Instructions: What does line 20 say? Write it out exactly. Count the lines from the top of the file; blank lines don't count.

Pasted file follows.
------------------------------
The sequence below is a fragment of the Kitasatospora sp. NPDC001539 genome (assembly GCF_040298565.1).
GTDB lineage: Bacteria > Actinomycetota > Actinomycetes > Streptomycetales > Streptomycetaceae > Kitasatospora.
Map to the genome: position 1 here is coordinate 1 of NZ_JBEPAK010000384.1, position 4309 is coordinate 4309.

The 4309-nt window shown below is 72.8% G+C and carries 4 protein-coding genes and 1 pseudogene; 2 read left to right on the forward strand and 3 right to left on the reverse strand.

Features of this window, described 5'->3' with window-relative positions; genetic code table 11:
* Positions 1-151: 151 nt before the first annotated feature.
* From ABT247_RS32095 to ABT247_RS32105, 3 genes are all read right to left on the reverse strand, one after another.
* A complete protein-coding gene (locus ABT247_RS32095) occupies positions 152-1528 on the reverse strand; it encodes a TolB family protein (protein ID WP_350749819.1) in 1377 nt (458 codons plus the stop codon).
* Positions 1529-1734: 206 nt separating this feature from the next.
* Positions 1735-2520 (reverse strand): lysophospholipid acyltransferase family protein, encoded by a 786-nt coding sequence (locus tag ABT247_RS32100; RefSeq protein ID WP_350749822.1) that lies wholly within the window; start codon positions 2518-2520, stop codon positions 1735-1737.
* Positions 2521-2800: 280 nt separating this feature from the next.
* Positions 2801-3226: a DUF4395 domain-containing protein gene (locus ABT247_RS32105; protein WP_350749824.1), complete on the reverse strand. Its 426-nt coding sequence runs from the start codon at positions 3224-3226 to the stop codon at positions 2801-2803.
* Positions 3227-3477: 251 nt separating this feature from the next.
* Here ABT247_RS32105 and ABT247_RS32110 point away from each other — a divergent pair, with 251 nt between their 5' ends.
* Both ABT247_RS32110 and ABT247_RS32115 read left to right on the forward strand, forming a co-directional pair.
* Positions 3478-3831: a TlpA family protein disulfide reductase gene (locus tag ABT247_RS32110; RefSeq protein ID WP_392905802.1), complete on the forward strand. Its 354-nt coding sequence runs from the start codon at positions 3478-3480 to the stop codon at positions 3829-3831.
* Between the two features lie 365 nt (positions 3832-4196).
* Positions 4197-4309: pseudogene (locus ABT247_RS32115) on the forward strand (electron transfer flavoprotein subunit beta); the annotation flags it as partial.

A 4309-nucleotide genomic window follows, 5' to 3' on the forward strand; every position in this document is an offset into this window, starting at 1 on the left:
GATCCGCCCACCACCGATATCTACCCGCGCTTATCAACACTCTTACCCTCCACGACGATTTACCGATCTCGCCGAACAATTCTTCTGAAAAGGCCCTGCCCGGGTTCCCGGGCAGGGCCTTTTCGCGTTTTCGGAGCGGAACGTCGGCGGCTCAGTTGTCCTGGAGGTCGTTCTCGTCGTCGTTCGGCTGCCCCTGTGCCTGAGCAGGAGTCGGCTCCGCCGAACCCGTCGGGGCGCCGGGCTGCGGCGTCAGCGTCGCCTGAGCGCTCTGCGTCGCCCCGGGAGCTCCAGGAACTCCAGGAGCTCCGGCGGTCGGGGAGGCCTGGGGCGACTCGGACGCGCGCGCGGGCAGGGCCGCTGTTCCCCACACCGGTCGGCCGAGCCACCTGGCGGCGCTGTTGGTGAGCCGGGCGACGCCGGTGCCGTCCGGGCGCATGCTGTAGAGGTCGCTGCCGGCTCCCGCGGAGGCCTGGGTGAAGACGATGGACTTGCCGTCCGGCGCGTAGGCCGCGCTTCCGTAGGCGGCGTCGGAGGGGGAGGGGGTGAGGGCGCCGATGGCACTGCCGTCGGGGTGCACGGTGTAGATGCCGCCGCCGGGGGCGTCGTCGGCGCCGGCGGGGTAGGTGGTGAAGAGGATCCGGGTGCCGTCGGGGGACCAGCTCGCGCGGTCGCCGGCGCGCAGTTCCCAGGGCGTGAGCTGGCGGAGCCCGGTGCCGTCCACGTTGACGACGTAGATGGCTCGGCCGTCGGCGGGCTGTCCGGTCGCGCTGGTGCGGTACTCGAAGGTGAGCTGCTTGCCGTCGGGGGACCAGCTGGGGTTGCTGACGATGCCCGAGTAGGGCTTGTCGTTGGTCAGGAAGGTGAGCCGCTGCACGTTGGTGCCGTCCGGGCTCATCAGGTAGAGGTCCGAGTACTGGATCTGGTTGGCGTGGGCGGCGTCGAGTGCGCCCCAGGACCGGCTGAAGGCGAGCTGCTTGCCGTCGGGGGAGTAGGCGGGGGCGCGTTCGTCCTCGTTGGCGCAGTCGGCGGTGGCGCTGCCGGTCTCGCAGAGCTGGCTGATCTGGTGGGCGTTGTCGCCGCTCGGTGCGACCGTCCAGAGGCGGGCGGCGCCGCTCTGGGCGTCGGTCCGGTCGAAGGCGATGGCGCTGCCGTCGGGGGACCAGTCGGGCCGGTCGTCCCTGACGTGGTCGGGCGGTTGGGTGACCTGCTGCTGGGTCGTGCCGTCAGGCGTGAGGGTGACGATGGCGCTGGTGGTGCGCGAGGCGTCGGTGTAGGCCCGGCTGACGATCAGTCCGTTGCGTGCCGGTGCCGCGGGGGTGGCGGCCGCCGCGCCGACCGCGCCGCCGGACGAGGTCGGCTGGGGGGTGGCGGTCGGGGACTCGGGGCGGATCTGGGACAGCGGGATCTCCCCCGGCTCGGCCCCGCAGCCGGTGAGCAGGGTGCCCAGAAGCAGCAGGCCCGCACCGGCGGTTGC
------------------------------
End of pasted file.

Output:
GATCCGCCCACCACCGATATCTACCCGCGCTTATCAACACTCTTACCCTCCACGACGATTTACCGATCTCGCCGAACAATTCTTCTGAAAAGGCCCTGCCCGGGTTCCCGGGCAGGGCCTTTTCGCGTTTTCGGAGCGGAACGTCGGCGGCTCAGTTGTCCTGGAGGTCGTTCTCGTCGTCGTTCGGCTGCCCCTGTGCCTGAGCAGGAGTCGGCTCCGCCGAACCCGTCGGGGCGCCGGGCTGCGGCGTCAGCGTCGCCTGAGCGCTCTGCGTCGCCCCGGGAGCTCCAGGAACTCCAGGAGCTCCGGCGGTCGGGGAGGCCTGGGGCGACTCGGACGCGCGCGCGGGCAGGGCCGCTGTTCCCCACACCGGTCGGCCGAGCCACCTGGCGGCGCTGTTGGTGAGCCGGGCGACGCCGGTGCCGTCCGGGCGCATGCTGTAGAGGTCGCTGCCGGCTCCCGCGGAGGCCTGGGTGAAGACGATGGACTTGCCGTCCGGCGCGTAGGCCGCGCTTCCGTAGGCGGCGTCGGAGGGGGAGGGGGTGAGGGCGCCGATGGCACTGCCGTCGGGGTGCACGGTGTAGATGCCGCCGCCGGGGGCGTCGTCGGCGCCGGCGGGGTAGGTGGTGAAGAGGATCCGGGTGCCGTCGGGGGACCAGCTCGCGCGGTCGCCGGCGCGCAGTTCCCAGGGCGTGAGCTGGCGGAGCCCGGTGCCGTCCACGTTGACGACGTAGATGGCTCGGCCGTCGGCGGGCTGTCCGGTCGCGCTGGTGCGGTACTCGAAGGTGAGCTGCTTGCCGTCGGGGGACCAGCTGGGGTTGCTGACGATGCCCGAGTAGGGCTTGTCGTTGGTCAGGAAGGTGAGCCGCTGCACGTTGGTGCCGTCCGGGCTCATCAGGTAGAGGTCCGAGTACTGGATCTGGTTGGCGTGGGCGGCGTCGAGTGCGCCCCAGGACCGGCTGAAGGCGAGCTGCTTGCCGTCGGGGGAGTAGGCGGGGGCGCGTTCGTCCTCGTTGGCGCAGTCGGCGGTGGCGCTGCCGGTCTCGCAGAGCTGGCTGATCTGGTGGGCGTTGTCGCCGCTCGGTGCGACCGTCCAGAGGCGGGCGGCGCCGCTCTGGGCGTCGGTCCGGTCGAAGGCGATGGCGCTGCCGTCGGGGGACCAGTCGGGCCGGTCGTCCCTGACGTGGTCGGGCGGTTGGGTGACCTGCTGCTGGGTCGTGCCGTCAGGCGTGAGGGTGACGATGGCGCTGGTGGTGCGCGAGGCGTCGGTGTAGGCCCGGCTGACGATCAGTCCGTTGCGTGCCGGTGCCGCGGGGGTGGCGGCCGCCGCGCCGACCGCGCCGCCGGACGAGGTCGGCTGGGGGGTGGCGGTCGGGGACTCGGGGCGGATCTGGGACAGCGGGATCTCCCCCGGCTCGGCCCCGCAGCCGGTGAGCAGGGTGCCCAGAAGCAGCAGGCCCGCACCGGCGGTTGC